Variable Yue Xiu District Daily HFMD cases Temperature (°C) Relative humidity (%) Rainfall (mm) Wind velocity (m/s) Li Wan District Daily HFMD cases Temperature (°C) Relative humidity (%) Rainfall (mm) Wind velocity (m/s) Tian He District Daily HFMD cases Temperature (°C) Relative humidity (%) Rainfall (mm) Wind velocity (m/s) Hai Zhu District Daily HFMD cases Temperature (°C) Relative humidity (%) Rainfall (mm) Wind velocity (m/s)

around 22 °C (ranging from 21.9 to 22.9 °C), daily relative humidity ranged from 71.6 to 75.1 %, rainfall was 4.2 to 5.0 mm, and wind velocity ranged from 1.6 to 2.1 m/s, respectively. Figure 2 showed the time series of daily HFMD cases and meteorological variables in the four districts during the study period. There were seasonal patterns in the meteorological factors. Summer epidemic peaks were observed with the highest in 2011. Figure 3 showed that the associations between various meteorological variables and HFMD for each district. For temperature, an adverse effect was generally observed at shorter lag days (0–3 days), and positive effect at longer lag days. Positive associations were observed for relative humidity in all the four districts and rainfall in Tian He District, whereas no significant association was found for wind velocity. Figure 4 illustrated the overall relative risk estimates for the key meteorological factors (with significant associations with HFMD) at different lag days estimated by a random effect meta-analysis approach. Negative association between temperature and HFMD at lag days 1–3 were observed, with the RR being 0.983 for 1 °C increase (95 % CI 0.977 to 0.989) at lag day 2; positive effect was found for temperature at lag days

Mean±SD

Min.

P(25)

P(50)

P(75)

Max.

5.4±5.7 22.3±6.4 72.2±13.0 5.0±15.3 1.6±0.9

0.0 5.5 27.0 0.0 0.1

1.0 17.8 65.0 0.0 1.0

4.0 24.1 74.0 0.0 1.4

8.0 27.7 83.0 1.8 1.9

41.0 32.3 99.0 214.7 6.8

5.2±5.0 22.3±6.4

0.0 5.5

1.0 17.9

4.0 23.9

7.0 27.6

30.0 32.3

72.2±13.0 5.0±15.3 1.7±0.9

27.0 0.0 0.1

65.0 0.0 1.0

74.0 0.0 1.4

82.0 1.8 1.9

99.0 214.7 6.9

11.7±12.1 21.9±6.2 75.1±10.4 5.0±14.7 2.1±0.8

0.0 6.0 32.0 0.0 0.6

3.0 17.3 70.0 0.0 1.5

8.0 23.4 76.0 0.0 1.9

16.0 27.1 82.0 1.9 2.5

71.0 31.2 96.0 180.8 5.9

9.2±9.7 22.9±6.3 71.6±12.3 4.2±13.0 2.0±0.8

0.0 6.1 26.0 0.0 0.4

2.0 18.2 65.0 0.0 1.4

5.0 24.4 72.0 0.0 1.8

14.0 28.1 81.0 1.6 2.4

53.0 32.6 95.0 165.0 6.0

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Fig. 2 The time series of daily meteorological variables in four districts of Guangzhou, 2009–2011 (unit: temperature (degrees Celsius), relative humidity (percent), rainfall (millimeters), and wind speed (meters per second))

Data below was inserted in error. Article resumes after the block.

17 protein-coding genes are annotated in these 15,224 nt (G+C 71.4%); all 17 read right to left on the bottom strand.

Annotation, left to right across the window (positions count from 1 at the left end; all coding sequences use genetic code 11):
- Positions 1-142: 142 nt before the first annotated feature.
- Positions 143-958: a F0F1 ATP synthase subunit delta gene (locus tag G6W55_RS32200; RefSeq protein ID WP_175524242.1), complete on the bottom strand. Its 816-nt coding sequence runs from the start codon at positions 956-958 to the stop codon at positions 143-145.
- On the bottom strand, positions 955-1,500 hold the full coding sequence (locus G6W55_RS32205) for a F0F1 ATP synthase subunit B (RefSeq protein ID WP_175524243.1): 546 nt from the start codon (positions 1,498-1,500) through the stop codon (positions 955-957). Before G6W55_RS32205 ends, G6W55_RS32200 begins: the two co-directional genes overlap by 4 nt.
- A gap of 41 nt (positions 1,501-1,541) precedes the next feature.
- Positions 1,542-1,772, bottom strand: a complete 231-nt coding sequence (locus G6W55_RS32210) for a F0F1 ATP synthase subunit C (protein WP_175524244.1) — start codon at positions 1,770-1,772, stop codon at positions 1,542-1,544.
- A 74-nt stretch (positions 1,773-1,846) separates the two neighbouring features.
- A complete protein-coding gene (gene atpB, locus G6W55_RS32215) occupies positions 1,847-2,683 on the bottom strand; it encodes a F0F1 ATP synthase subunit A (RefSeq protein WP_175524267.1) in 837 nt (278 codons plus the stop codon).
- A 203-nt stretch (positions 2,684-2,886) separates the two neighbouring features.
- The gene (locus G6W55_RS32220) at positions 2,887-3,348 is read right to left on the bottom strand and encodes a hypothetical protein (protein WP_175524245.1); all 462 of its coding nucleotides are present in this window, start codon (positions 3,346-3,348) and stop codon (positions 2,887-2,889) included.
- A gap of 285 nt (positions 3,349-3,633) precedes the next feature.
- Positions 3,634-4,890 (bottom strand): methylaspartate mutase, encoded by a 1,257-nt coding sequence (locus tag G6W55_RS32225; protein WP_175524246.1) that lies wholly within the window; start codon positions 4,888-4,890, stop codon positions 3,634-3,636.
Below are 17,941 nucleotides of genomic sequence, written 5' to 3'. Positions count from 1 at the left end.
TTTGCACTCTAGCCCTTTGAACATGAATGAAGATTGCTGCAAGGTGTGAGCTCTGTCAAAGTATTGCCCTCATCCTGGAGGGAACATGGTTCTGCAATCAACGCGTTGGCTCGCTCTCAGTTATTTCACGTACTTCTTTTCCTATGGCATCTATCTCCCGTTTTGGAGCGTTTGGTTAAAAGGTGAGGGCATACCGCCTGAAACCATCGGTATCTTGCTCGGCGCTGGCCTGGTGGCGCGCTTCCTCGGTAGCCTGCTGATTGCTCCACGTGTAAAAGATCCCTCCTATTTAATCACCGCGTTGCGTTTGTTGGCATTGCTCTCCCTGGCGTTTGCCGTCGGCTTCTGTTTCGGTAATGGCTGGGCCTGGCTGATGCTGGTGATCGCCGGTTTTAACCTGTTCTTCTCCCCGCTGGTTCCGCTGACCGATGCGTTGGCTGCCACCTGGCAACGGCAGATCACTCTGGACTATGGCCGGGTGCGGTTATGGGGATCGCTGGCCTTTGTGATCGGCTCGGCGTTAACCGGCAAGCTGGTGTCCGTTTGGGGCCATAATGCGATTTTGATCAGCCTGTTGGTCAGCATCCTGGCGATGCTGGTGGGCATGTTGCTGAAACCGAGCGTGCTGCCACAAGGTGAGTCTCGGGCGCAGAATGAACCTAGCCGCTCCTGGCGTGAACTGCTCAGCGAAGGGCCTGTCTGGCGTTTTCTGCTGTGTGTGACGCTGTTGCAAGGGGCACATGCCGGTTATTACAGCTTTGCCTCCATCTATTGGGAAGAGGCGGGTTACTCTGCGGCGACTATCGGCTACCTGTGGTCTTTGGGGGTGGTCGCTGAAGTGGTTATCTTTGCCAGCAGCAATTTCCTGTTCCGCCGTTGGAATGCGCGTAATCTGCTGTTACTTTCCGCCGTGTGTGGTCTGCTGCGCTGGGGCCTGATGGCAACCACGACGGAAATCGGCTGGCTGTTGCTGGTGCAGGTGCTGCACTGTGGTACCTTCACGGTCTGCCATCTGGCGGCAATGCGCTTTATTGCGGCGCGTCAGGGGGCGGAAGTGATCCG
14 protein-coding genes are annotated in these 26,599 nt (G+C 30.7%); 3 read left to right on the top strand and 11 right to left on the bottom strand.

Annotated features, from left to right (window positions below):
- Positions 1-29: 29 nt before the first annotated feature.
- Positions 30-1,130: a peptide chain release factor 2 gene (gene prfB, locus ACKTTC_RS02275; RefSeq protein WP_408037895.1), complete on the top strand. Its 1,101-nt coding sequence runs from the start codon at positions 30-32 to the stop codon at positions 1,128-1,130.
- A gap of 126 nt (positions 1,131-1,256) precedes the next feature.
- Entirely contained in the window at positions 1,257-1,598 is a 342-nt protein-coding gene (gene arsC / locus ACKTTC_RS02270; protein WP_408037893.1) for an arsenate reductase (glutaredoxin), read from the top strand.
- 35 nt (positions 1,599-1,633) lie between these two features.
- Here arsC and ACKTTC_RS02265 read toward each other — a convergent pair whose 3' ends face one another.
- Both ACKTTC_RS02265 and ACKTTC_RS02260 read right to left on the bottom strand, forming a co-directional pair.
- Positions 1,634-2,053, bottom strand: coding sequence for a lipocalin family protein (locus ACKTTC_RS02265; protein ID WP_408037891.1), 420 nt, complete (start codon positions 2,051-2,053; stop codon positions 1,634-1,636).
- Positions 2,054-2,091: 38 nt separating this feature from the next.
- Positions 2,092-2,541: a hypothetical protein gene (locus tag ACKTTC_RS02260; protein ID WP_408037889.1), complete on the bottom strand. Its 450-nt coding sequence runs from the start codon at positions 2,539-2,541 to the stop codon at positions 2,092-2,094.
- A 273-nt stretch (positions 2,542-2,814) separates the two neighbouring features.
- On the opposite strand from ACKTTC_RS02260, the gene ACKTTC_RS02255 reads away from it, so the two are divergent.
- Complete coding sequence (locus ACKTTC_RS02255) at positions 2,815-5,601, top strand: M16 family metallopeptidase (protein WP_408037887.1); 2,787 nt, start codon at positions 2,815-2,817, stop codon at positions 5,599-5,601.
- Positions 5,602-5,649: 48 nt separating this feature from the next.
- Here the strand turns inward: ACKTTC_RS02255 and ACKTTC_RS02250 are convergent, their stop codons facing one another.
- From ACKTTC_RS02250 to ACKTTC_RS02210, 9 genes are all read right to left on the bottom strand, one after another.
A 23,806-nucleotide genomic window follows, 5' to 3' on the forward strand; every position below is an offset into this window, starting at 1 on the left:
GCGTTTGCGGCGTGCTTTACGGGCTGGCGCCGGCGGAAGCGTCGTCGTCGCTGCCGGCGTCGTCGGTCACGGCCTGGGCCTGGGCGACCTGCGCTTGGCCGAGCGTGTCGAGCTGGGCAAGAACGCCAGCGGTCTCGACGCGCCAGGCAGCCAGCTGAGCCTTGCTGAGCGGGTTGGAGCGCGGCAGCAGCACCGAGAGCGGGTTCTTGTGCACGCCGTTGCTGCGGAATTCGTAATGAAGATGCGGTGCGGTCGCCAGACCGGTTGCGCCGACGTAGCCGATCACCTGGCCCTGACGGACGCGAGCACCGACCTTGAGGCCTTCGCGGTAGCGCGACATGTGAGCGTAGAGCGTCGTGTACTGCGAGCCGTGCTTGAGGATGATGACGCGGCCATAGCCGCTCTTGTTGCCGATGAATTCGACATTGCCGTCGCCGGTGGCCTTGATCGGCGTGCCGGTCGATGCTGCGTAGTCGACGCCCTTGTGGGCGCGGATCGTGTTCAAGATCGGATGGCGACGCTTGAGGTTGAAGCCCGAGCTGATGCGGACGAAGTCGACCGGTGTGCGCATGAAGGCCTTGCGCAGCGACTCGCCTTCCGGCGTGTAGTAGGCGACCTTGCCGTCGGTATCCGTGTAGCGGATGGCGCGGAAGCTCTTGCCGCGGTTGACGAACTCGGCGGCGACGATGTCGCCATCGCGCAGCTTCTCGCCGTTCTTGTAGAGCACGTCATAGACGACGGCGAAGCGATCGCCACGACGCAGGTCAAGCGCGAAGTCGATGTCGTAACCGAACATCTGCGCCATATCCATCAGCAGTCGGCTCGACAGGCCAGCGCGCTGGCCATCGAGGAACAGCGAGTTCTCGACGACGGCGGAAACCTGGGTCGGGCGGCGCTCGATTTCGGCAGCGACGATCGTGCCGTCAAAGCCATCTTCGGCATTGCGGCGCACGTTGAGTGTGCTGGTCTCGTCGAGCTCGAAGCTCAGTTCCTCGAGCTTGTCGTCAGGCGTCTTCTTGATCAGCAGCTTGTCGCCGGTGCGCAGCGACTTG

5–9, with the highest effect at lag day 6 (RR=1.014 for 1 °C increase, 95 % CI 1.006 to 1.023). Higher humidity was associated with increasing HFMD at lag days 3–10, with the highest effect being observed at lag day 8 (RR=1.009 for 1 % increase in daily relative humidity, 95 % CI 1.007 to 1.010). Consistent with the effect of relative humidity, we also observed significant positive effect for rainfall at lag days 4 and 8, with similar effect at 2 days (RR=1.001, 95 % CI 1.000 to 1.002) for 1-mm increase in daily rainfall. Table 2 illustrated the results of stratified analyses for temperature, relative humidity, and rainfall by sex and age group. We found statistically significant difference in the effect of temperature on lag day 6 among the age groups with higher effects on age groups of 0–2 years old and 2–6 years old, and nonsignificant effect among those aged 6–15 years were observed. No significant difference was observed for other comparisons. Some examples of the dose–response relationship for temperature, relative humidity, and rainfall with HFMD occurrence in the four districts were shown in Fig. 5. An approximately linear relationship was observed for daily temperature, relative humidity, and rainfall in the districts.

In the sensitivity analysis, we changed df (4, 5, 7, 8) for calendar time to control for seasonality and long-term trend, which yielded similar results.

Discussion This was one of the few studies examining the effects of meteorological factors on adolescent HFMD occurrence at a daily scale. The finding showed that daily mean temperature, relative humidity, and rainfall were related to children hand, foot and mouth disease in four districts of Guangzhou, suggesting that meteorological factors might play an important role in the transmission of HFMD in the study region. This study recommended that these meteorological factors should be considered in the early warning system for this infection. The finding of the association between temperature, relative humidity, rainfall, and HFMD in the current study was generally consistent with findings in different regions of the world (Ma et al. 2010a, 2010b; Onozuka and Hashizume 2011; Wang et al. 2011). Several postulations might be helpful to better understand the possible pathways by which

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Fig. 3 Relative risk (RR with 95 % CI) in hand, foot and mouth disease for one unit increase in daily meteorological factors for the current day (lag 0) to 10 days before the current day (lag 10) in four districts of Guangzhou

Fig. 4 Meta-analysis of relative risk (RR with 95 % CI) in hand, foot and mouth disease for one unit increase in daily meteorological factors for the current day (lag 0) to 10 days before the current day (lag 10)

Int J Biometeorol Table 2 Relative risk (RR with 95 % CI) of temperature and relative humidity associated children HFMD, stratified by sex and age group

Variable

RR (95 % CI) Temperature (lag 2)

Temperature (lag 6)

Humidity (lag 8)

Rainfall (lag 8)

0.984 (0.975–0.993) 0.974 (0.964–0.984)

1.016 (1.007–1.025) 1.011 (1.001–1.021)

1.009 (1.007–1.011) 1.009 (1.006–1.011)

1.001 (1.000–1.002) 1.001 (1.000–1.002)

0.986 (0.976–0.996) 0.977 (0.967–0.986) 0.983 (0.962–1.000)

1.010 (1.000–1.021) 1.018 (1.008–1.028) 0.991 (0.970–1.010)*

1.009 (1.006–1.011) 1.009 (1.007–1.012) 1.004 (0.999–1.010)

1.001 (1.000–1.002) 1.001 (1.000–1.003) 1.002 (0.999–1.003)

Sex

*p

Short-term effects of meteorological factors on children hand, foot and mouth disease in Guangzhou, China.

Hand, foot and mouth disease (HFMD) is a contagious viral illness that commonly affects infants and children. The underlying risk factors have not yet...